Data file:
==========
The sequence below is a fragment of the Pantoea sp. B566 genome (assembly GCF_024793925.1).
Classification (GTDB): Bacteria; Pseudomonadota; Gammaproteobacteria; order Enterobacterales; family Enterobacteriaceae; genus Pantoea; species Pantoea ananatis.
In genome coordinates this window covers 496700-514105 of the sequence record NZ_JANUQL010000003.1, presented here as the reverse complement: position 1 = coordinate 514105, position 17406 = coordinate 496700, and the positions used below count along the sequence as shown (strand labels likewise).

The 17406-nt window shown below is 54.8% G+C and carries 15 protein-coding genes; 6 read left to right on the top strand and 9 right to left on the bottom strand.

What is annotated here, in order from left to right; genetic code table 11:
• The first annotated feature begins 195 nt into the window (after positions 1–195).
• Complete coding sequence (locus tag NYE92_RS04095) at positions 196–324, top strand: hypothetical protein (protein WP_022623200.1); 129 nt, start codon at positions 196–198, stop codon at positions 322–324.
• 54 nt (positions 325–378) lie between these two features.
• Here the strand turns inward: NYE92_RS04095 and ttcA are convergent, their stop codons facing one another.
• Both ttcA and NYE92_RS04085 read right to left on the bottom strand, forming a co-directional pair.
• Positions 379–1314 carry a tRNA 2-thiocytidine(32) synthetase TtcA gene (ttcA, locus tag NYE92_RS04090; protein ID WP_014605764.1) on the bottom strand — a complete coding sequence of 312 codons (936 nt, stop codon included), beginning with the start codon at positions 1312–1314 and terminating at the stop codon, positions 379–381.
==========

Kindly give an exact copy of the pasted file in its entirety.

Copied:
The sequence below is a fragment of the Pantoea sp. B566 genome (assembly GCF_024793925.1).
Classification (GTDB): Bacteria; Pseudomonadota; Gammaproteobacteria; order Enterobacterales; family Enterobacteriaceae; genus Pantoea; species Pantoea ananatis.
In genome coordinates this window covers 496700-514105 of the sequence record NZ_JANUQL010000003.1, presented here as the reverse complement: position 1 = coordinate 514105, position 17406 = coordinate 496700, and the positions used below count along the sequence as shown (strand labels likewise).

The 17406-nt window shown below is 54.8% G+C and carries 15 protein-coding genes; 6 read left to right on the top strand and 9 right to left on the bottom strand.

What is annotated here, in order from left to right; genetic code table 11:
• The first annotated feature begins 195 nt into the window (after positions 1–195).
• Complete coding sequence (locus tag NYE92_RS04095) at positions 196–324, top strand: hypothetical protein (protein WP_022623200.1); 129 nt, start codon at positions 196–198, stop codon at positions 322–324.
• 54 nt (positions 325–378) lie between these two features.
• Here the strand turns inward: NYE92_RS04095 and ttcA are convergent, their stop codons facing one another.
• Both ttcA and NYE92_RS04085 read right to left on the bottom strand, forming a co-directional pair.
• Positions 379–1314 carry a tRNA 2-thiocytidine(32) synthetase TtcA gene (ttcA, locus tag NYE92_RS04090; protein ID WP_014605764.1) on the bottom strand — a complete coding sequence of 312 codons (936 nt, stop codon included), beginning with the start codon at positions 1312–1314 and terminating at the stop codon, positions 379–381.